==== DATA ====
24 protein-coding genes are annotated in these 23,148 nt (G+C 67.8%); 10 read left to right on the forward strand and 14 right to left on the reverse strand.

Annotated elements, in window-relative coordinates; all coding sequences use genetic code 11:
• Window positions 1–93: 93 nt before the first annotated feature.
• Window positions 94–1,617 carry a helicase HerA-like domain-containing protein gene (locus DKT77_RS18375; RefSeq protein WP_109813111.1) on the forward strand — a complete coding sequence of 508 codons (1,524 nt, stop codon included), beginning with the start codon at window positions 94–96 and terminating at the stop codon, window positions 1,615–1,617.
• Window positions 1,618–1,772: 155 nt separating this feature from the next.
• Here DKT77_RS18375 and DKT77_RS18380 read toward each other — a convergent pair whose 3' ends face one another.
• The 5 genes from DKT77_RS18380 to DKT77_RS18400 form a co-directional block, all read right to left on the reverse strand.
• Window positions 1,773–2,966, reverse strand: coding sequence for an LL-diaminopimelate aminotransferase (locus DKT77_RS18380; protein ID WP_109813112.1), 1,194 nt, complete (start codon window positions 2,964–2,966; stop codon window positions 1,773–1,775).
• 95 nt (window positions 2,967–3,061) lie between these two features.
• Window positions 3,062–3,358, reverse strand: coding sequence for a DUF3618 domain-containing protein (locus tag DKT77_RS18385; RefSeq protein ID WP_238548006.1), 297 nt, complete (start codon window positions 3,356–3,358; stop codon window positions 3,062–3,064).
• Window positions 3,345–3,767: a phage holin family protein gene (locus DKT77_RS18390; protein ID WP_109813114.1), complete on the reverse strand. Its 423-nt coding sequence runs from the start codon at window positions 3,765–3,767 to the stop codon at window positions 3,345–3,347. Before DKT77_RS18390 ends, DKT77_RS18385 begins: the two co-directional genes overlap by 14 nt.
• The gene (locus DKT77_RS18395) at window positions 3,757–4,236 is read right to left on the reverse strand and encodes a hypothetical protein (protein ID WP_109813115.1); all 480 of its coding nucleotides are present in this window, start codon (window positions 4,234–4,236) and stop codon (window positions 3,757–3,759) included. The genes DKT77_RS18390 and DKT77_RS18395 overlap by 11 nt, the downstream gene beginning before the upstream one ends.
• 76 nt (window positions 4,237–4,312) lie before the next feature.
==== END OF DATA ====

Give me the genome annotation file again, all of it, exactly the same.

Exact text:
24 protein-coding genes are annotated in these 23,148 nt (G+C 67.8%); 10 read left to right on the forward strand and 14 right to left on the reverse strand.

Annotated elements, in window-relative coordinates; all coding sequences use genetic code 11:
• Window positions 1–93: 93 nt before the first annotated feature.
• Window positions 94–1,617 carry a helicase HerA-like domain-containing protein gene (locus DKT77_RS18375; RefSeq protein WP_109813111.1) on the forward strand — a complete coding sequence of 508 codons (1,524 nt, stop codon included), beginning with the start codon at window positions 94–96 and terminating at the stop codon, window positions 1,615–1,617.
• Window positions 1,618–1,772: 155 nt separating this feature from the next.
• Here DKT77_RS18375 and DKT77_RS18380 read toward each other — a convergent pair whose 3' ends face one another.
• The 5 genes from DKT77_RS18380 to DKT77_RS18400 form a co-directional block, all read right to left on the reverse strand.
• Window positions 1,773–2,966, reverse strand: coding sequence for an LL-diaminopimelate aminotransferase (locus DKT77_RS18380; protein ID WP_109813112.1), 1,194 nt, complete (start codon window positions 2,964–2,966; stop codon window positions 1,773–1,775).
• 95 nt (window positions 2,967–3,061) lie between these two features.
• Window positions 3,062–3,358, reverse strand: coding sequence for a DUF3618 domain-containing protein (locus tag DKT77_RS18385; RefSeq protein ID WP_238548006.1), 297 nt, complete (start codon window positions 3,356–3,358; stop codon window positions 3,062–3,064).
• Window positions 3,345–3,767: a phage holin family protein gene (locus DKT77_RS18390; protein ID WP_109813114.1), complete on the reverse strand. Its 423-nt coding sequence runs from the start codon at window positions 3,765–3,767 to the stop codon at window positions 3,345–3,347. Before DKT77_RS18390 ends, DKT77_RS18385 begins: the two co-directional genes overlap by 14 nt.
• The gene (locus DKT77_RS18395) at window positions 3,757–4,236 is read right to left on the reverse strand and encodes a hypothetical protein (protein ID WP_109813115.1); all 480 of its coding nucleotides are present in this window, start codon (window positions 4,234–4,236) and stop codon (window positions 3,757–3,759) included. The genes DKT77_RS18390 and DKT77_RS18395 overlap by 11 nt, the downstream gene beginning before the upstream one ends.
• 76 nt (window positions 4,237–4,312) lie before the next feature.